This post applies to the following versions of Excel: Excel 2003, Excel 2007 & Excel 2010

Excel has a little known but very powerful feature that can help users to build much simpler and easier to read formulas and, if used correctly, can also help to make models much easier to modify without breaking  references or referencing the wrong cells. The key to this is Implicit Intersection.

First we will look as some simple ways to use it. Here is a screenshot of the sample book which can be downloaded here. Implicit Intersection Sample

We have a simple sheet with three columns of numbers (C,D,E: column headings coloured in blue). The first column is a list of quantities (Qty), the second is a list of prices (Price). We want to know the cost for each product.

In Column E you can see the traditional way of setting up this calculation.

=C5*D5

Now look at column F. We have repeated the setup to the right to make it easy to compare. This time we have referenced both entire columns.

=C:C*D:D

But the result is the same. This is because Excel will automatically return the value in the referenced column by intersecting the column and the current row.

With the sample workbook open, move the mouse down the cells in Column E. You will see every cell has a different formula. The formulas are consistent but if there was an error, would you easily spot it?  Now do the same exercise on Column F. The formulas are identical. You can immediately notice when one is wrong.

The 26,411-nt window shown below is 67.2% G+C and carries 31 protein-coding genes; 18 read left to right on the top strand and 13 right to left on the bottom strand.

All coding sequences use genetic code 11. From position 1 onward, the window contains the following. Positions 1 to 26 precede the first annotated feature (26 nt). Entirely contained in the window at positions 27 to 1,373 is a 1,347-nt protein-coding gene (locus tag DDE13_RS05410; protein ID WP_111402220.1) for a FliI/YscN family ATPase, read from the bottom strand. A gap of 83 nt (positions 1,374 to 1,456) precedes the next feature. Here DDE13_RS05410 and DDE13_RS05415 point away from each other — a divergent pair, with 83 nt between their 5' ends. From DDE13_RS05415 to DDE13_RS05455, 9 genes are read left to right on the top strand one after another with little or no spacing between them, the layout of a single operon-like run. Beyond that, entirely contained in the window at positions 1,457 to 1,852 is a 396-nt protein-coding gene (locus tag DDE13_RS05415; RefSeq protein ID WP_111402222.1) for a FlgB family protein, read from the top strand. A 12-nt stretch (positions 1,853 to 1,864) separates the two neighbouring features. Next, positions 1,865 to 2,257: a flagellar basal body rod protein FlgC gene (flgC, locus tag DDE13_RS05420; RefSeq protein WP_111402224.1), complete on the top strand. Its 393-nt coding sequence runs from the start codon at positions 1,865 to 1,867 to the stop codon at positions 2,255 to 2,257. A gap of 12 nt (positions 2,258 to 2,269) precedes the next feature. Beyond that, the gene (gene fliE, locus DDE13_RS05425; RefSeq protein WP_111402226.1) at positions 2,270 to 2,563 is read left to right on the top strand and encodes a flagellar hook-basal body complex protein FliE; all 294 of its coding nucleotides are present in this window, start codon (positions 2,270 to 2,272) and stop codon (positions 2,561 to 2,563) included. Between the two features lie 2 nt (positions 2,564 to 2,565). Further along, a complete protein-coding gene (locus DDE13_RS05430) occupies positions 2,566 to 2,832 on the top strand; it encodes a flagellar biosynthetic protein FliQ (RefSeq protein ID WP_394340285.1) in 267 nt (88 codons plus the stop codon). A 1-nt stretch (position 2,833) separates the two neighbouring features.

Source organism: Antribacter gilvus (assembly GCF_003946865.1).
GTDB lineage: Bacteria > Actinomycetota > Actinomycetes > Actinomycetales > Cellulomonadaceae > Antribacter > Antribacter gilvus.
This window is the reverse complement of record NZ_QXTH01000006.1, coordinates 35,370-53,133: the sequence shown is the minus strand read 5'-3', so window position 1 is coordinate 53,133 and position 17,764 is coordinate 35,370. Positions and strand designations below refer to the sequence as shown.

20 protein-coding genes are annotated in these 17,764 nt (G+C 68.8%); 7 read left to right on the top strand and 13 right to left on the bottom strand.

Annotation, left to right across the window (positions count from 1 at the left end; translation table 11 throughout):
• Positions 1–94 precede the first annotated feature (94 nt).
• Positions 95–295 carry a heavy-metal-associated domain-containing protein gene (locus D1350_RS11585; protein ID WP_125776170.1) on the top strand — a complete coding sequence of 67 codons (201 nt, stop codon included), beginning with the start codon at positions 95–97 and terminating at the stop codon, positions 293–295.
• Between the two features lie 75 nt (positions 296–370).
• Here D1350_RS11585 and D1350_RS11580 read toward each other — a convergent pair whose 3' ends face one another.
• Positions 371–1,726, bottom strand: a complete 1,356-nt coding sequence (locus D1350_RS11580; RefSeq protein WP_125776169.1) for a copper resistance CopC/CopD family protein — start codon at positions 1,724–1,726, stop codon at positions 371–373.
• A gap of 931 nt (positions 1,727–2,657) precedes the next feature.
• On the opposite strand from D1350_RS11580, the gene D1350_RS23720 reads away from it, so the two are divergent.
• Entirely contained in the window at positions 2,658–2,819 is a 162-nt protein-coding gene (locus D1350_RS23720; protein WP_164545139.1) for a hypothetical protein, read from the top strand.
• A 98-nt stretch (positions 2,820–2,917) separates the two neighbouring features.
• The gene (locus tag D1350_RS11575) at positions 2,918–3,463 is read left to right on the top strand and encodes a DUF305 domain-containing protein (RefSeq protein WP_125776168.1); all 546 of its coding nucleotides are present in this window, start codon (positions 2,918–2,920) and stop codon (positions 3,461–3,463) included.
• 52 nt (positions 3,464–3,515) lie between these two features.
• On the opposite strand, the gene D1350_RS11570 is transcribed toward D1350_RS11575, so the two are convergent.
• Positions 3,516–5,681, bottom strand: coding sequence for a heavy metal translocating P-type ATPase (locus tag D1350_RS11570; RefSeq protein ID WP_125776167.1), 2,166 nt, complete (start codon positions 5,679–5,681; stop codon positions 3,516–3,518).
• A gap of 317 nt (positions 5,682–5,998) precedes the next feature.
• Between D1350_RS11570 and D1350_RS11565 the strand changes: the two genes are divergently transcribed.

Does this impact performance? No. I have run tests using thousands of rows and the calculation speed is identical. So the initial benefit here is really in making formulas much easier to read and making it easier to spot errors.

Now, if you are to add range names to this, you will see even more, how useful this can be. Named Ranges are covered in detail here. This time, we have the same concept but we have named both the Qty and Price columns (The headings of the Named Ranges are coloured in orange). Now compare the two formulas and decide which is easier to use. Look at Column G.

= Price x Qty

There are many easy ways to trace what range a Named Range refers to. Again this will be covered in another post.

Implicit Intersection works in the same way with rows as it does with columns. Excel will intersect the current column. This is shown in Row 12 in the sample workbook. This row simply gets the data from Row 10 but it can be used in more complex formulas.

Summary

Using Implicit Intersection does the following:

1. Makes formulas easier to read.
2. Makes errors easier to spot.
3. Reduces the chance of making errors.  It is quite easy to click on the wrong cell when editing a formula. It is far easier to click on a column heading.
4. Makes formula more flexible to modify in the future.

Implicit Intersection will also work on ranges that are not entire columns or rows. However, in most cases it is easier and more reliable to work with full columns and rows.

Caveats

Implicit Intersection will not work in an array formula as array formulas are designed to work on each element in the given range. It will however work when referencing the result of an array formula. Array formulas will be covered in detail at a later date but in the meantime if you need further information, google Excel Array Formula.

This is part 1 of a 2 part post. Continued in Excel Intersection 101: Explicit Intersection